Lack of supervision has led to huge waste by some government officials, says a signed article in China Youth Daily. An excerpt follows:
A recent survey conducted by the paper's social research center put high government waste and administrative costs in the spotlight. Over 90 percent of the 3,602 surveyed say that government wastefulness is more serious than that of civilians.
In the market environment, civilians try to minimize costs when they spend their own money. In contrast, the government is spending taxpayers' money, which leads to a natural and institutional tendency to waste.
That is why Western countries design systems to prevent government waste. A truly resource-saving government will be built only when financial restrictions and supervision by taxpayers are in place.
The lack of supervision is the institutional reason for government waste. Another reason may be officials' retaliation against anti-corruption efforts.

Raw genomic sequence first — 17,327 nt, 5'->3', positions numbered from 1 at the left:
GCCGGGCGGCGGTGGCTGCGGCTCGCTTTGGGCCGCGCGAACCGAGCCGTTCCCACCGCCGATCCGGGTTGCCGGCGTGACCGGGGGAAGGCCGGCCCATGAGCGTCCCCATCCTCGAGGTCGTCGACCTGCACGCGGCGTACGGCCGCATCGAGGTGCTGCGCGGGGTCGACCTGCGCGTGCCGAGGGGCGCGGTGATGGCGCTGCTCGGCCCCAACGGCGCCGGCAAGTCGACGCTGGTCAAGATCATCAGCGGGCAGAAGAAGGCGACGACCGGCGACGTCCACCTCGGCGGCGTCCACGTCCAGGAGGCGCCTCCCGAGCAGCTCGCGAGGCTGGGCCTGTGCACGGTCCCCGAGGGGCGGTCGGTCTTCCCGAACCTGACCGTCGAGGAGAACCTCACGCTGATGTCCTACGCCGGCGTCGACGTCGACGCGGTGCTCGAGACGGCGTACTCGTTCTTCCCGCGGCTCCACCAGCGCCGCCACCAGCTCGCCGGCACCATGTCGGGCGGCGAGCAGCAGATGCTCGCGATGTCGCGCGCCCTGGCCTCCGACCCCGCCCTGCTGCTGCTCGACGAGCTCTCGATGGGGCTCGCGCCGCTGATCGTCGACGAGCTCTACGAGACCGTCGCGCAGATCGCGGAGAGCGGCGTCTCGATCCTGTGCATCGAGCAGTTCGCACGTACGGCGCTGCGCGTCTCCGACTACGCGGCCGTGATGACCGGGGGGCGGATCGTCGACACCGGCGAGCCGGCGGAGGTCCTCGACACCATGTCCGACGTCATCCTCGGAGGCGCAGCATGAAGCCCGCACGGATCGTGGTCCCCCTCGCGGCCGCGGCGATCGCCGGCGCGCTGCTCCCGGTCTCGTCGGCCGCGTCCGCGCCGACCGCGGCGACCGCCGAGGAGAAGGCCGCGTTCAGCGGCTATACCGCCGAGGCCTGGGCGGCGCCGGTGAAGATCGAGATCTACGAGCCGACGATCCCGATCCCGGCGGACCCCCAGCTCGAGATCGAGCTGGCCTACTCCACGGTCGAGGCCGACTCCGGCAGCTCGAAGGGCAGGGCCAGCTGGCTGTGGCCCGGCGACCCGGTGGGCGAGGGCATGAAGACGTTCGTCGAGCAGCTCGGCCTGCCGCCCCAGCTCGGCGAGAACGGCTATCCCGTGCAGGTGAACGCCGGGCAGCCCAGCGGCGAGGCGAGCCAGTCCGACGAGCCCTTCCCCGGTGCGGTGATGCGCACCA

When the central government increases its fight against corruption, some officials get material and spiritual satisfaction by wasting public money. As they cannot put public money into their own pockets, they choose to waste the money.
Such revenge shows our anti-corruption standards are too low. Wasting public money has not been defined as corruption but only malpractice. And the punishment is light. Thus officials lack a sense of shame about wasting public money.
There should be stricter definitions of corruption. Any wasting of public money should be regarded as corruption.
Of course the basic and most effective measure to stop waste should be supervision by taxpayers. The anti-corruption act driven by administrative power still cannot compete with taxpayers' supervision on the spending of their own money.
(China Daily June 15, 2007)